Nokia 1 hands-on review

At $85, the Nokia 1 is the budget phone you’ve been waiting for

At $85, the Nokia 1 ticks nearly all the boxes for a perfect budget phone.
At $85, the Nokia 1 ticks nearly all the boxes for a perfect budget phone.
At $85, the Nokia 1 ticks nearly all the boxes for a perfect budget phone.

Highs

  • Attractive price point
  • Removable battery
  • Multiple color options with Xpress-on covers
  • Solid performance

Lows

  • Underwhelming cameras

If you ignore Samsung and Apple, the main focus for a lot of other smartphone manufacturers has been to capitalize on the flourishing budget handset market. We’ve continued to see a good range of budget smartphones especially in the $200 to $300 range, but get ready for some stellar Android phones under $100. It’s all thanks to Google’s Android Go initiative, and HMD Global’s Nokia 1 is our first taste with the new Android platform. Let’s take a closer look.

Optimizing Android

The Nokia 1, announced at Mobile World Congress in Barcelona, is one of the first phones launching with Android Go. A lightweight version of Android made for phones with low-end specs, Android Go takes up much less memory and storage than the version of Android you’ll find on most smartphones. While you have full access to the Google Play Store on Android Go, Google has also made Go versions of its apps, which are under 10MB, for a smoother user experience.

The phone specifically runs stock Android 8.0 Oreo, which is simple and easy-to-use, with no bloatware.

With only a 1.1GHz processor and 1GB of RAM, the Nokia 1 is a perfect match for Android Go. We were pleasantly surprised with how the phone performed. The stutter and lag you often find on most budget phones was hardly visible, and we were able to open multiple apps and switch between them almost instantaneously. With more apps downloaded, however, performance could indeed take a hit, so we’ll have to do further testing to see the limits of the processor.

Xpress to the past

There’s no hiding the Nokia 1 is a budget phone — it’s a little chunky, has thick bezels, and the rounded edges all help it look a little like a toy. But just because it’s a budget phone doesn’t mean it felt flimsy or cheap. The phone was lightweight, but it felt like it could survive a few accidental drops. It’s compact and easy to grip with your whole hand, which is a nice change of pace from 6-inch smartphones.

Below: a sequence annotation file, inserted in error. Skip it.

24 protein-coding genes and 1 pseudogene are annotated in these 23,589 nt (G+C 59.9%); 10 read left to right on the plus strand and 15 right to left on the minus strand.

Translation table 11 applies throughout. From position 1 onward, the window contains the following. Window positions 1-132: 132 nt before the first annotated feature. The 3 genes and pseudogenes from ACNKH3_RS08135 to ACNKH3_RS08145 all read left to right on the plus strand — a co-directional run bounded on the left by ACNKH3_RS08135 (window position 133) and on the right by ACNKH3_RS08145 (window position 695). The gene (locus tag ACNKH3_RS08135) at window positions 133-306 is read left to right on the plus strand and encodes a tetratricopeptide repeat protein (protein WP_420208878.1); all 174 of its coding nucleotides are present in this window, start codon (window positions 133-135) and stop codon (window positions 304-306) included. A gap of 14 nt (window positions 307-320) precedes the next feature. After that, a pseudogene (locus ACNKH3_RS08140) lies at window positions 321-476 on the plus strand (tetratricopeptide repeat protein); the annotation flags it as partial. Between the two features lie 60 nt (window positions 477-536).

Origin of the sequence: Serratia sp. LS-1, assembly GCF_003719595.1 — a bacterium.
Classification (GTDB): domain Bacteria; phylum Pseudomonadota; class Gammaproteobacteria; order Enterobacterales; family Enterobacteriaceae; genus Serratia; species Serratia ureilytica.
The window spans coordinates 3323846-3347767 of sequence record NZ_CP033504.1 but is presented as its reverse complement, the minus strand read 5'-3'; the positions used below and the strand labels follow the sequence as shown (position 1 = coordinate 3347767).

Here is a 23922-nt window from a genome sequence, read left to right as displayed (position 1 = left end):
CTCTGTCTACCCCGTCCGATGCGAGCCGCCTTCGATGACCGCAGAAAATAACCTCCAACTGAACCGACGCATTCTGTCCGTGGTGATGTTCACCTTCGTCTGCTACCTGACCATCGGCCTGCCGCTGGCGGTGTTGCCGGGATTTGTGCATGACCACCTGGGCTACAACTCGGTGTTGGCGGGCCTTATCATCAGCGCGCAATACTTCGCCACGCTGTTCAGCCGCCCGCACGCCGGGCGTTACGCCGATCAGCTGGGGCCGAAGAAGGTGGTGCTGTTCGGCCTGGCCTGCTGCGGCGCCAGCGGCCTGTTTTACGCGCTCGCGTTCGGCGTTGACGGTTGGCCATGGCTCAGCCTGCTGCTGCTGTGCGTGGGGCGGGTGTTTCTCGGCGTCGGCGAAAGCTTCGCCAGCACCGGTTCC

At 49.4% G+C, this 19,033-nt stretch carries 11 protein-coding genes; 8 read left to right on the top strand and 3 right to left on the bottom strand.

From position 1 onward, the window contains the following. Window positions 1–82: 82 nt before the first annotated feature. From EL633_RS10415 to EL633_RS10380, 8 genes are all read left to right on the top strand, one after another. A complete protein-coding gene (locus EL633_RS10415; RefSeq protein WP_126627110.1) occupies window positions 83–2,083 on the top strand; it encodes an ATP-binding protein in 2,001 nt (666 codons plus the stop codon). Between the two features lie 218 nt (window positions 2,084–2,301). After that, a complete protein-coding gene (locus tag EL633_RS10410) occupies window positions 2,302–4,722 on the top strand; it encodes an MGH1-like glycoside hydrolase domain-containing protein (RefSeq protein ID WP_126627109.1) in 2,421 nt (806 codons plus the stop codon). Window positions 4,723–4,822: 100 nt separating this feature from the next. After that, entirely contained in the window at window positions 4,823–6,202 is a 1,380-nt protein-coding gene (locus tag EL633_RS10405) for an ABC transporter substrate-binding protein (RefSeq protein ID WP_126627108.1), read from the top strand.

The Nokia 1’s dual-tone polycarbonate body is playful and colorful. It comes in blue or red, both with distinctive white accents around the 4.5-inch IPS display, camera lens, and on the rocker and power buttons.

But if blue or red isn’t your forte, try HMD’s Xpress-on covers. This is a long-running Nokia staple that lets you switch out the rear backplate for another pattern or color. Right now there are several different colors, but it looks like HMD will be adding more shades and patterns to the collection soon. The swappable back also hides another convenient feature on the Nokia 1: A removable battery. While the 2,150mAh battery will likely get you more than a day of use, the ability to quickly swap batteries is a definite plus.

HMD got a lot right with the Nokia 1, but the cameras are a clear miss. The camera app slowed down when taking pictures with the 5-megapixel rear camera. Our low-light photos at the demo area had significant noise with washed out color. We had similar results with the 2-megapixel front-facing camera. We weren’t expecting much with such a cheap phone, but it’s likely you’ll ignore the cameras on the Nokia 1.

Price and availability

The beauty of Android Go is that it’s meant to keep the cost of the phone small, while offering a soid user experience with access to speedy updates. So far, we think it succeeds, especially since the Nokia 1 just costs $85. It’s mind-boggling what such a low-cost phone can do these days.

The Nokia 1 will arrive in April, but It’s not clear if the phone will make it to the U.S.

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